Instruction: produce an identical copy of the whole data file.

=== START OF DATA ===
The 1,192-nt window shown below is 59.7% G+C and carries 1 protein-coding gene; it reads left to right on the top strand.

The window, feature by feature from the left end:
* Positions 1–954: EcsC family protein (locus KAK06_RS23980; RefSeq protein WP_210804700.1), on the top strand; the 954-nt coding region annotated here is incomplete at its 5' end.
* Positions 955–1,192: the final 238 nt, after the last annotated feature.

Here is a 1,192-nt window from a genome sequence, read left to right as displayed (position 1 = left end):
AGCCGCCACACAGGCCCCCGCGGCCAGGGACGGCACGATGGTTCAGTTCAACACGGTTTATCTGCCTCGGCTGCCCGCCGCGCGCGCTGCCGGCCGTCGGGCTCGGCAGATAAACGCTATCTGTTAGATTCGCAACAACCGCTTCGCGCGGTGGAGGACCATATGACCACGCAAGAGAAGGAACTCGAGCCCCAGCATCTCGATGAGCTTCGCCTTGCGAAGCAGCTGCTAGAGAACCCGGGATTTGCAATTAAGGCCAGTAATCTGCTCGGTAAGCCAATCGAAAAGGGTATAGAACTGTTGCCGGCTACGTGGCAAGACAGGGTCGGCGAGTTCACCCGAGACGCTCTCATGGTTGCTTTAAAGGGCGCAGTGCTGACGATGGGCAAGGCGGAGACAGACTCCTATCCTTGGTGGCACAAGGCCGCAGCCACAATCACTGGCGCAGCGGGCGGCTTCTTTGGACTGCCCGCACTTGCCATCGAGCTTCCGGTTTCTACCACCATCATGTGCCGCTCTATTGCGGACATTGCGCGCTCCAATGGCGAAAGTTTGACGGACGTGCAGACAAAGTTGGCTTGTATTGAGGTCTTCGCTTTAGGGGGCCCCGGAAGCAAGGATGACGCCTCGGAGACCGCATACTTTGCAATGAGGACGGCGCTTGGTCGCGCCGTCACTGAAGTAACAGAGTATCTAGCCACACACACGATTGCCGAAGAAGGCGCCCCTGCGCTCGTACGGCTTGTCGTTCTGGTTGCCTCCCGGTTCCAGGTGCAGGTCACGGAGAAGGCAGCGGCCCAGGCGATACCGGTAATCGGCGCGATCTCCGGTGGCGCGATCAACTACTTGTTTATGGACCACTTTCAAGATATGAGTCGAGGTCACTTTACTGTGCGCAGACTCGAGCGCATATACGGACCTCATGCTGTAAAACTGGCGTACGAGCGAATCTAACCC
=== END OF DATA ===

The 1,192-nt window shown below is 59.7% G+C and carries 1 protein-coding gene; it reads left to right on the top strand.

The window, feature by feature from the left end:
* Positions 1–954: EcsC family protein (locus KAK06_RS23980; RefSeq protein WP_210804700.1), on the top strand; the 954-nt coding region annotated here is incomplete at its 5' end.
* Positions 955–1,192: the final 238 nt, after the last annotated feature.

Here is a 1,192-nt window from a genome sequence, read left to right as displayed (position 1 = left end):
AGCCGCCACACAGGCCCCCGCGGCCAGGGACGGCACGATGGTTCAGTTCAACACGGTTTATCTGCCTCGGCTGCCCGCCGCGCGCGCTGCCGGCCGTCGGGCTCGGCAGATAAACGCTATCTGTTAGATTCGCAACAACCGCTTCGCGCGGTGGAGGACCATATGACCACGCAAGAGAAGGAACTCGAGCCCCAGCATCTCGATGAGCTTCGCCTTGCGAAGCAGCTGCTAGAGAACCCGGGATTTGCAATTAAGGCCAGTAATCTGCTCGGTAAGCCAATCGAAAAGGGTATAGAACTGTTGCCGGCTACGTGGCAAGACAGGGTCGGCGAGTTCACCCGAGACGCTCTCATGGTTGCTTTAAAGGGCGCAGTGCTGACGATGGGCAAGGCGGAGACAGACTCCTATCCTTGGTGGCACAAGGCCGCAGCCACAATCACTGGCGCAGCGGGCGGCTTCTTTGGACTGCCCGCACTTGCCATCGAGCTTCCGGTTTCTACCACCATCATGTGCCGCTCTATTGCGGACATTGCGCGCTCCAATGGCGAAAGTTTGACGGACGTGCAGACAAAGTTGGCTTGTATTGAGGTCTTCGCTTTAGGGGGCCCCGGAAGCAAGGATGACGCCTCGGAGACCGCATACTTTGCAATGAGGACGGCGCTTGGTCGCGCCGTCACTGAAGTAACAGAGTATCTAGCCACACACACGATTGCCGAAGAAGGCGCCCCTGCGCTCGTACGGCTTGTCGTTCTGGTTGCCTCCCGGTTCCAGGTGCAGGTCACGGAGAAGGCAGCGGCCCAGGCGATACCGGTAATCGGCGCGATCTCCGGTGGCGCGATCAACTACTTGTTTATGGACCACTTTCAAGATATGAGTCGAGGTCACTTTACTGTGCGCAGACTCGAGCGCATATACGGACCTCATGCTGTAAAACTGGCGTACGAGCGAATCTAACCC